Read the original article in MortgageOrb.
July 28th, 2016 at 5:33am
Aliso Viejo resident Charles Wayne Farris, 55, has pleaded guilty to federal fraud charges for his role as a sales manager in a mortgage modification fraud case that cost 1,500 people almost $9 million.
Farris’ co-conspirator, former attorney Ronald Rodis, had previously pleaded guilty to a felony conspiracy to commit mail and wire fraud. A third defendant, Bryan D’Antonio, still awaits his turn at trial for nine counts of wire fraud and one count of conspiracy to commit wire fraud.
According to prosecutors, both Rodis Law Group and America’s Law Group used nationwide radio advertisements to portray themselves as a team of experienced attorneys that could negotiated lower-interests rates or principal balances.
“The defendants in this case preyed upon vulnerable homeowners facing the loss of their home and callously took advantage of what hope they had left,” said Deirdre L. Fike, assistant director in charge of the FBI’s Los Angeles Field Office, in a statement last week.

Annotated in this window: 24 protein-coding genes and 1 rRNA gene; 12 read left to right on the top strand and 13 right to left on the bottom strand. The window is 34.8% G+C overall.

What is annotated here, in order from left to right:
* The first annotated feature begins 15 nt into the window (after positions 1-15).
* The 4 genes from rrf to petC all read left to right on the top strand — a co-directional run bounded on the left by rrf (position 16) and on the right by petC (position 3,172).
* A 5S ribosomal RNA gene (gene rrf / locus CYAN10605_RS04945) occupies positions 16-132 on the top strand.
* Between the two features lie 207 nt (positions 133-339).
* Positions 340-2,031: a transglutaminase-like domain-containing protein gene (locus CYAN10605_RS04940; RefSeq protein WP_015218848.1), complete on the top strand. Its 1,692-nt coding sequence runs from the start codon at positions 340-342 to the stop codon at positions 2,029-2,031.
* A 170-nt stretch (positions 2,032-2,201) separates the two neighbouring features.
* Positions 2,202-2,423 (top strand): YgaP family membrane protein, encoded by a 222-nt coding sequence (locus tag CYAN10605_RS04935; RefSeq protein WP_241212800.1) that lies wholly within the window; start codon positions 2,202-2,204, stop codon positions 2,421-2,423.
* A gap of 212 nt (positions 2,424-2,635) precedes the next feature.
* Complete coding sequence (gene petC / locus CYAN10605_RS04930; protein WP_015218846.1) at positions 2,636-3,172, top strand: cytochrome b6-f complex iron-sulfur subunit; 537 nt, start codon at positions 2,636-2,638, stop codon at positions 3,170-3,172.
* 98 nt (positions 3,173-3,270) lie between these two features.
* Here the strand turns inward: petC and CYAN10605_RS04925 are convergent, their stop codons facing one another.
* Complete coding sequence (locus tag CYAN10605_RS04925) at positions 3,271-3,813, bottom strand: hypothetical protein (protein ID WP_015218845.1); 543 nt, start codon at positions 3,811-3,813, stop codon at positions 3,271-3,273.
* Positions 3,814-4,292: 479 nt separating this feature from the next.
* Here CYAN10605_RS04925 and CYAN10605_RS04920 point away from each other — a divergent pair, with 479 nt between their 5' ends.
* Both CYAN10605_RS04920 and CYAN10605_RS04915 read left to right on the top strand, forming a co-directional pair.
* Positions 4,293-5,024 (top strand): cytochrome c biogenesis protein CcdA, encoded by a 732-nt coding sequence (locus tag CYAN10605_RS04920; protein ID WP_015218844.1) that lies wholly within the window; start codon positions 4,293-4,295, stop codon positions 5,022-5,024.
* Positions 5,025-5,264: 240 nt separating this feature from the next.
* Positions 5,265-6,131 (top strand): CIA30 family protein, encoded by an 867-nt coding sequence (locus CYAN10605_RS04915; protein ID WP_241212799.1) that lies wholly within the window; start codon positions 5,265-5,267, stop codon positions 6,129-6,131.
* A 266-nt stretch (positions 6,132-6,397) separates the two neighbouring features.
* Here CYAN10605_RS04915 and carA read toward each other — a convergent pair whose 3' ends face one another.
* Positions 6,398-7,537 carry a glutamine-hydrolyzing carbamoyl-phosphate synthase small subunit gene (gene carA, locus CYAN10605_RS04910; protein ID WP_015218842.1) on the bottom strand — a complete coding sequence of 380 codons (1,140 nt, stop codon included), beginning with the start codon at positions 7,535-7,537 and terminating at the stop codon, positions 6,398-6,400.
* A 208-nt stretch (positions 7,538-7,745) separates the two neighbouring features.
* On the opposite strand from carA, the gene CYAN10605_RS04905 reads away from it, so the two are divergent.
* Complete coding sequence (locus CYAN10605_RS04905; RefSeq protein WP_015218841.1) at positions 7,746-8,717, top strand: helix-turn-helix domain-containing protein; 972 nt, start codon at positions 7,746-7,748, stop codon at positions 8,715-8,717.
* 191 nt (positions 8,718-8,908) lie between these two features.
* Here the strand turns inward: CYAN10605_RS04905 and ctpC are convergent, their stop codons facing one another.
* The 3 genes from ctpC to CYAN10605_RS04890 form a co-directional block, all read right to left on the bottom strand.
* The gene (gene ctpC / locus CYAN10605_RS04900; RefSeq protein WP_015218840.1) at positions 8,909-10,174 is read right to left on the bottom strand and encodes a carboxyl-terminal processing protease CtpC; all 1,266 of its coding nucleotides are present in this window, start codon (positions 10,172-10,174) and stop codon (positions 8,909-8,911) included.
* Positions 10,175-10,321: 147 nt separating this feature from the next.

Read the original article in the OC Register.
July 28th, 2016 at 5:19am
LOS ANGELES — A federal judge granted default judgment against two married recidivists in Los Angeles who ran half a dozen phony debt relief businesses, including mortgage rescue, and ordered them to disgorge $2.3 million and other frozen assets.
The Federal Trade Commission settled with Tobias West and Komal West and their companies in May. The July 12 order from U.S. District Judge Otis Wright also bars the Wests and their companies from “representing the benefits or performance of a product or service unless it is not misleading and based on evidence,” and prohibits them from “profiting from consumers’ personal information and failing to dispose of it properly.”
The Wests and their companies, including Good EBusiness, Student Loan Help Direct, Select Student Loan, Select Student Loan Help, and Select Document Preparation charged up to $5,000 a pop for bogus student and home loan relief services, the FTC said in its sealed complaint in February. It said the Komals violated federal laws by “preying on financially struggling consumers and promising to make their mortgage or student loan payments substantially lower by renegotiating with their lender — but without ever having any intention of actually doing so.” the FTC claimed.